Amstrad Action

Advanced Tactical Fighter
By Digital Integration
Amstrad CPC464

Published in Amstrad Action #31


Advanced Tactical Fighter

Only two months ago DI slid into the Mastergame slot with Bobsleigh and now they're flying high again with a combat simulation set in the near future. You're the pilot of the ATF and must seek and destroy enemy targets. It's a combination of flight simulator, arcade game and tactical wargame and you'll need to perfect all three before you become victorious.

The screen is split into two main areas: a large 3D view of the terrain from slightly above and to the rear of the aircraft, and around this the instrument panel. The 3D view also has a Head-Up-Display (HUD) at the top. which shows your thrust, speed, altitude, missile type, range and bearing of target and your bearing. Any other land, sea or air forces in view are shown as well as any targets.

The instrument panel has a short range scanner, computer, fuel gauge and message window. The short range scanner shows your position and the direction that you're flying, as well as any friendly or hostile military hardware in the vicinity. The fuel gauge warns of low fuel and any messages that crop up are displayed in the message window. Last, but by no means least, is the computer.

ATF: Advanced Tactical Fighter

The computer has four operating modes: world map, database, weapon status and ATF status. The world map shows your position and whatever your computer is locked on to. The weapon and ATF status modes show how much weaponry you have left and the efficiency of the important ATF functions. Database mode is probably the most important because without this you can't find your friends and foes.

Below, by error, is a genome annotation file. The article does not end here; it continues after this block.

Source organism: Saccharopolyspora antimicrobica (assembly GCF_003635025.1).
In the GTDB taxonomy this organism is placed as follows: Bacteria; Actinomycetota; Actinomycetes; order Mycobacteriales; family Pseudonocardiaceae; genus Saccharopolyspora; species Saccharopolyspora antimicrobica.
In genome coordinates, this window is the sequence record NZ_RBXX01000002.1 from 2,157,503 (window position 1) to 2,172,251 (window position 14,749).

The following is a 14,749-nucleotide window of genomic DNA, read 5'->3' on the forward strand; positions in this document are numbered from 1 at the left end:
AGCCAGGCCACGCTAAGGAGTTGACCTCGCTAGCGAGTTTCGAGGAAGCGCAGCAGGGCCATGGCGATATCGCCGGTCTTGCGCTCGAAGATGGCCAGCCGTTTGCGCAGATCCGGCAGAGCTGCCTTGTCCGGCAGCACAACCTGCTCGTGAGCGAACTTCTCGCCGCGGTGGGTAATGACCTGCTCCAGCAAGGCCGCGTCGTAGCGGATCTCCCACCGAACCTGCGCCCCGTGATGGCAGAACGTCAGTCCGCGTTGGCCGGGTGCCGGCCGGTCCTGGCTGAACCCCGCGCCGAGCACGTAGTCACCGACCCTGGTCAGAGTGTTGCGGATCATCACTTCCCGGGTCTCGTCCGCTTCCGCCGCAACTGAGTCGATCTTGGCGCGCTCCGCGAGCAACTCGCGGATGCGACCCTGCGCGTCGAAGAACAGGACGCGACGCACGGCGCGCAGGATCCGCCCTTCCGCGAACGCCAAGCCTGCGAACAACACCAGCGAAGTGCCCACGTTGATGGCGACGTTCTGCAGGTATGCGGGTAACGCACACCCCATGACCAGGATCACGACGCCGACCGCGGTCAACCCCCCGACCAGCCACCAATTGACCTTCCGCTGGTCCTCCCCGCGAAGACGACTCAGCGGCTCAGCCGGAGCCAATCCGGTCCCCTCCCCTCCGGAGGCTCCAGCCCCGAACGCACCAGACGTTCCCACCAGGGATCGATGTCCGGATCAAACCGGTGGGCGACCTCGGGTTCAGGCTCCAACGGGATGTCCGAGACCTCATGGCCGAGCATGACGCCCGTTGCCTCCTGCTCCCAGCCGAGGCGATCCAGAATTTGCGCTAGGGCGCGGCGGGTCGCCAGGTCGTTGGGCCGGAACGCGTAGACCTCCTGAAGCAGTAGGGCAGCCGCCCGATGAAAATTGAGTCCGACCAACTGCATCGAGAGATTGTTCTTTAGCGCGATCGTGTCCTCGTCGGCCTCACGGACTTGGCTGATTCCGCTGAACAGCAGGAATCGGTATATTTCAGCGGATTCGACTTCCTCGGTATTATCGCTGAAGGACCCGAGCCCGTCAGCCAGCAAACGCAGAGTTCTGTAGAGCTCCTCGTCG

Your ATF can be armed with any combination of three types of weaponry and also you need to keep it fuelled up. The three weapon types are: cannon, asraam missiles and maverick missiles. Cannon fire is only of use against enemy interceptors. Asraam missiles are joy-stick guided missiles and maverick missiles hit the target that they're locked onto, providing you're roughly facing the target and with-in range. Sometimes the targets take a couple of missile hits before they're destroyed.

There are two armies out there: your's and your enemy's. Battle between the two continues in addition to your own personal effort, but you're the one that can change the fate of the war. This is done by undertaking missions deep into enemy territory, avoiding, or better still destroying, enemy interceptors and unleashing a missile on the enemy target. Watch out for SAM missiles too because one hit from them brings you crashing to earth.

ATF: Advanced Tactical Fighter

You have three ATF and therefore have three lives. The five types of targets that need to destroyed are bases, tanks, ships, comms bases and factories. Bases are where aircraft are launched from, land and sea forces are blasting away at your allies, lack of communications means that the enemy forces are less well coordinated and industrial targets must be destroyed so that your enemy doesn't produce many new pieces of military hardware. You also should try your best to defend your allied targets for exactly the same reasons. After every mission you receive a war report which shows gains and losses for both sides, intelligence reports gathered using communications and a bar chart to show the balance of power. If the red bars are generally longer than the green then things aren't going too well for you.